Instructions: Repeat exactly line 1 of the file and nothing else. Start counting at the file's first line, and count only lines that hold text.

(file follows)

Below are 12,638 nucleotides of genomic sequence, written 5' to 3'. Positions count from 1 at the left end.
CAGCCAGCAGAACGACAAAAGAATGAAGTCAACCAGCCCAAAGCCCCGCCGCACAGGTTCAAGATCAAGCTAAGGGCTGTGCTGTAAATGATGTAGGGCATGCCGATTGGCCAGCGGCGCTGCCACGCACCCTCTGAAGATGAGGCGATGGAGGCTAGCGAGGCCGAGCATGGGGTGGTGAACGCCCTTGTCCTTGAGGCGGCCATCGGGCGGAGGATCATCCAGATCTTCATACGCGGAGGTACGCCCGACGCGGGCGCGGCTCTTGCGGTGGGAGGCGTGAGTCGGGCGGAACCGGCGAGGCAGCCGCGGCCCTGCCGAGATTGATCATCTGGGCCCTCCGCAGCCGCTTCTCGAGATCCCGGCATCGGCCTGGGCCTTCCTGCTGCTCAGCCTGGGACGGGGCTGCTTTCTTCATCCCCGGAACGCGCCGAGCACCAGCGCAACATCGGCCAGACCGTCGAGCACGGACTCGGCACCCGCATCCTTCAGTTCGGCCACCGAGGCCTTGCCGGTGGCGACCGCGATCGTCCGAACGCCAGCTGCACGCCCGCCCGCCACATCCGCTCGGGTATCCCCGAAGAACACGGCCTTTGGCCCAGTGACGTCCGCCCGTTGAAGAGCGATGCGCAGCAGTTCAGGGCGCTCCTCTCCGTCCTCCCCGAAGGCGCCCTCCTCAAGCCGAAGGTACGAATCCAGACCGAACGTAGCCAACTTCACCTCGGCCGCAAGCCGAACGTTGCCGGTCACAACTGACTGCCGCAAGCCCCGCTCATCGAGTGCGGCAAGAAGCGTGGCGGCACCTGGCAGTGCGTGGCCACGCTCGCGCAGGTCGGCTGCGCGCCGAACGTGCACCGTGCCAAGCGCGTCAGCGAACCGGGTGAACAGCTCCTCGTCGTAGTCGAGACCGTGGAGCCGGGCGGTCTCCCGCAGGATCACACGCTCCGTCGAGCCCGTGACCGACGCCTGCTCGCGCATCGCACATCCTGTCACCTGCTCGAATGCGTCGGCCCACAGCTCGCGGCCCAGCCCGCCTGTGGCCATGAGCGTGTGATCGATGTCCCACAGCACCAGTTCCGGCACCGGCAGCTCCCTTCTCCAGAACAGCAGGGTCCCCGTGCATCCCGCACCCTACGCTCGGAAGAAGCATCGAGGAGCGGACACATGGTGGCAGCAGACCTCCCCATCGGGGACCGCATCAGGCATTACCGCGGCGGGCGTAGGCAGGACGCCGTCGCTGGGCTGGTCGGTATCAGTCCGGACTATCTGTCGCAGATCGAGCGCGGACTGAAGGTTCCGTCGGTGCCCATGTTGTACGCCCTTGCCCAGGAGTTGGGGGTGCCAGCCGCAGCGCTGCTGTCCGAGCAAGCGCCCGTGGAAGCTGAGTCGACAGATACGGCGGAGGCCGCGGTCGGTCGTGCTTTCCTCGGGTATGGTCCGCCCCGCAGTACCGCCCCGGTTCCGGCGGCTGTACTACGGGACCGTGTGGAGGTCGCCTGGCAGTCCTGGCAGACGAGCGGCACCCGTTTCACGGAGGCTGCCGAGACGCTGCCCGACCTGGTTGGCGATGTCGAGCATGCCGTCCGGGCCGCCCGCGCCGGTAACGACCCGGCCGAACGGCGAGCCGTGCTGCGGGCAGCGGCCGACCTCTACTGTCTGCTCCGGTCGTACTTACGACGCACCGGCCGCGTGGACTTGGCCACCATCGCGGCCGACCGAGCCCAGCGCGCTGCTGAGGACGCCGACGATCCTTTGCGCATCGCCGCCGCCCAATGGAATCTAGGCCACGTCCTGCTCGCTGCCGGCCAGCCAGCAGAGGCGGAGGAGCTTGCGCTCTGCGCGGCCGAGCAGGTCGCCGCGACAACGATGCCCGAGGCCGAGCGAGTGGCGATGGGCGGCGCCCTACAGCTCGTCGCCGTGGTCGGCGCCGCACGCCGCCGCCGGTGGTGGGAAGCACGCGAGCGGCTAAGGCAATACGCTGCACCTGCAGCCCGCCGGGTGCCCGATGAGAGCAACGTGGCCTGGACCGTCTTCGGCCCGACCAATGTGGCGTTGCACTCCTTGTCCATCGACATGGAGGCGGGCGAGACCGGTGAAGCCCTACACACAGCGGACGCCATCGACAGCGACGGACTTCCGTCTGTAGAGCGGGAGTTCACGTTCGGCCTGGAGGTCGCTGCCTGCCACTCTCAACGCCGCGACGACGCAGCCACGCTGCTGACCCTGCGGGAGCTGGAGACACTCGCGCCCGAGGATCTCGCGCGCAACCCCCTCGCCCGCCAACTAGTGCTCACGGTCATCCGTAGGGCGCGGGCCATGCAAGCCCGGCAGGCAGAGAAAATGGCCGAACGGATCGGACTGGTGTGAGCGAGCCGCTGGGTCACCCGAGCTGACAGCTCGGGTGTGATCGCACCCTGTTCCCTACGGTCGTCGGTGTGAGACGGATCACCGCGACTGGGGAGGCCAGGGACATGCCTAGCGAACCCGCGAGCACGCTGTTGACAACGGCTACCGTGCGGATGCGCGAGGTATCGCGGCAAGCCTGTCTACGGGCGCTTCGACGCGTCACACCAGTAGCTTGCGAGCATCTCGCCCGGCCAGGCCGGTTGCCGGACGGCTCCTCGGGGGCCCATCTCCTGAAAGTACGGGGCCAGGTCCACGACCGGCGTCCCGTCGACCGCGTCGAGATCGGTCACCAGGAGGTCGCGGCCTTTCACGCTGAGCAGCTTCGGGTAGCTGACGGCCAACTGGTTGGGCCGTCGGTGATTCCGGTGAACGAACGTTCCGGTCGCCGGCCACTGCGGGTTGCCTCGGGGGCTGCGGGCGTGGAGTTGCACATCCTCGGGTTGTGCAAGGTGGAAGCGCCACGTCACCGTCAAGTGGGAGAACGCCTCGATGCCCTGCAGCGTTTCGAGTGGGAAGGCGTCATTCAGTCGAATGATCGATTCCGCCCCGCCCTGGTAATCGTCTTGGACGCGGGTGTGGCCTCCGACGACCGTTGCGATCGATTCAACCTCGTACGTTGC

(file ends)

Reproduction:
Below are 12,638 nucleotides of genomic sequence, written 5' to 3'. Positions count from 1 at the left end.